What about the string height from the fingerboard? You have to decide that according to the type of playing you want to do, and how responsive your bass is. The higher the strings, the bigger the tone. But for speed solo playing, you need to press the strings down easier, so they need to be closer to the fingerboard. If I put the third finger of my left hand flat on the fingerboard at the bottom end, and it slides comfortably under the strings, that's the height that suits me. The curve of the bridge is related to the curve of the fingerboard.

    It should allow you to bow any of the strings in the high register, without the bow touching the next string. The D and A strings are set the highest. I like all four to be as near the same relative height as possible.

    What height do you set the bass for playing? It depends on the width of the shoulders, etc: but should allow you to reach all the notes as easily as possible. I have mine five inches from the ground, with a wooden peg of fixed height. As it suits me, it doesn't need adjusting.

    Can you tell us how you pick the string? I wrap the first section of my index finger round the string and snap it back. Usually just the index finger, but occasionally with the second. I come from the older school, where one finger for picking was the thing. The twofinger style. has come in with the younger men.

    How hard do you pull? You find out what the instrument will take without killing the tone. The tone has to sing. With the left hand you apply an equal pressure to match the pull of the right hand. In each position, the fingers should be over their respective notes, ready to press when required. I keep my left hand as relaxed as possible, and don't hold the fingers rigidly in position as though a teacher were standing over me.

    Did you study with a teacher? Well, I learned in a class at school. Actually, I was a pianist at the start. I felt, though, that there were plenty of pianists in the class, girls included, who were better than me at execution and reading. The piano playing got kind of hard for me.

    There weren't many bass players, though, so I picked up a bass and tried it, thinking: "Here's an instrument I could learn quickly." I didn't realise then just how long it does take, but I stuck with it. I learned the basics in class and the rest I taught myself. I'd never be ashamed, even now, to take a lesson from anyone who could do something I wanted to know.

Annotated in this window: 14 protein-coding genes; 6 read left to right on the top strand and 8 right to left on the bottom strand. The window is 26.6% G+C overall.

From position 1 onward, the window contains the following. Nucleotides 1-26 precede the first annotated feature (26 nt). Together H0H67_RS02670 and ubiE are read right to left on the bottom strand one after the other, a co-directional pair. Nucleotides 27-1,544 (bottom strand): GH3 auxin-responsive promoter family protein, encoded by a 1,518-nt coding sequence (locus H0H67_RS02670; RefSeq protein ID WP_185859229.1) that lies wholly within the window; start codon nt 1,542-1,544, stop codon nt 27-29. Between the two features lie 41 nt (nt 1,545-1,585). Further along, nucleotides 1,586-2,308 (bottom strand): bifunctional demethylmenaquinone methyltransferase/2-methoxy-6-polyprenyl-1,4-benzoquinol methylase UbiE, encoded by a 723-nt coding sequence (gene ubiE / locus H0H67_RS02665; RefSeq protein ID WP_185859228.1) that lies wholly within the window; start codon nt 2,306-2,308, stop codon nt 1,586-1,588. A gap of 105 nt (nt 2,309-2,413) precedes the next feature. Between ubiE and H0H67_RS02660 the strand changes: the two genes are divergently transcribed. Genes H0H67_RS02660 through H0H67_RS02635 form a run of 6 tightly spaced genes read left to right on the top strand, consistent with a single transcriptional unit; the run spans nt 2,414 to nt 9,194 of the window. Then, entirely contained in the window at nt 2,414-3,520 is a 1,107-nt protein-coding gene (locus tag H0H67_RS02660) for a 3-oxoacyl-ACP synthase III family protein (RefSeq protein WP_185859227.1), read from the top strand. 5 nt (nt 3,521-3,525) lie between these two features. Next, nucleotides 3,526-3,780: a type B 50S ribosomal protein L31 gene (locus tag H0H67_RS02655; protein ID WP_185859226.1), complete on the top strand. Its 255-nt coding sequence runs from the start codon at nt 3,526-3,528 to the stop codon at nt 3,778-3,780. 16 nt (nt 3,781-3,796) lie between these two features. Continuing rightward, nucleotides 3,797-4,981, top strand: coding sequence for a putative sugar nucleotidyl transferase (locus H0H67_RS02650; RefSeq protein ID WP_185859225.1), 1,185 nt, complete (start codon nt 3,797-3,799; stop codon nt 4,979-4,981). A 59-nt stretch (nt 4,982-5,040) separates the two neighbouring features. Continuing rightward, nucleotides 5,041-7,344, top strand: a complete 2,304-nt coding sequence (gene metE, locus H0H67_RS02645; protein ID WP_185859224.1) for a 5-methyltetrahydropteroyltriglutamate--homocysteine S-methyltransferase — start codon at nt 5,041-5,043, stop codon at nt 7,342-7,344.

Any advice on building lefthand fingering strength? Just practiceand more practice. Bowing is a great helpsustained notes. I practise a lot in private. I like bowing.

    You may be interested to know—I've written a 144page book on bass playing that will be out in the USA and Canada in about three weeksand probably in England, too, pretty soon.

    It contains all pizzicato exercises which can be bowed as well. They are pretty difficult, but they will enable a player to develop a sure, positive execution in all keys.

    Copyright ©2000 Jazz Professional. All rights reserved.
  14. That's a very interesting interview considering that would have been about the same time that Paul Chambers was on the scene. It would be really interesting to see an interview with Ray in his later years and compare how his opinions on these matters might have changed over the past 35-40 years.
  15. Martin Sheridan

    Martin Sheridan

    Jan 4, 2001
    Fort Madison, Iowa
    Bass Maker
    I believe this interview took place before the advent of the Sprirocore strings. The jazz set up before Ray(and then everyone else)went to Sprirocores was: Artone gut G & D strings and Lycon E and A. I think someone recently mentioned the Lycons in another post. I used this set up for years, and they were a wonderful combination, but for those of us long in the tooth, I'm not sure I'd ever go back to the guts because although they were great strings, they had problems with sustain, staying in tune and not lasting all that long. The Lycons, as best as I can remember, were similar, at least in sound, to the Spirocore's. Someone told me a few years back that Artone still makes their gut strings, but I haven't been able to find them from any source.
    It's interesting that Ray didn't mention that he studied with Clements who was first chair in the Pittsburgh symphony.
  16. When Ray came to Kansas City in the late 1960's, he was using Lycons on all four strings and playing through to then new Polytone brass cylinder pickup and Polytone amp (B100 model if my memory is correct).
  17. Thanks, David Kaczorowski for that terrific Ray Brown interview. I noticed that the website that the interview was conducted by Les Tomkins and Arthur Johnson in 1963

    There's a more recent interview with Ray Brown, where he describes he two basses in this way,"My good one is, oh man, maybe 175-180 years old! The one that I carry on the road maybe 80-100 years old. My good bass I got from my teacher, he used to play it in the symphony in 1929 in Pittsburg. That's 70 years ago and it was by no means new, it had come from a long way then."

    +++Conducted maybe in 2001? by Tanya Almor Gambale and found at the following website:
  18. Pacman

    Pacman Layin' Down Time Staff Member Gold Supporting Member

    Apr 1, 2000
    Omaha, Nebraska
    Endorsing Artist: Roscoe Guitars, DR Strings, Aguilar Amplification
    Ray is still listed on the Thomastik website as a spirocore user. This confirms what I read in the Bass Player article, shortly after his death.
  19. It's aways fun to read read quotes from the master. I especially liked this one.

    "An upright electric bass is like a blow up doll!"

    Only Ray could have put it so well.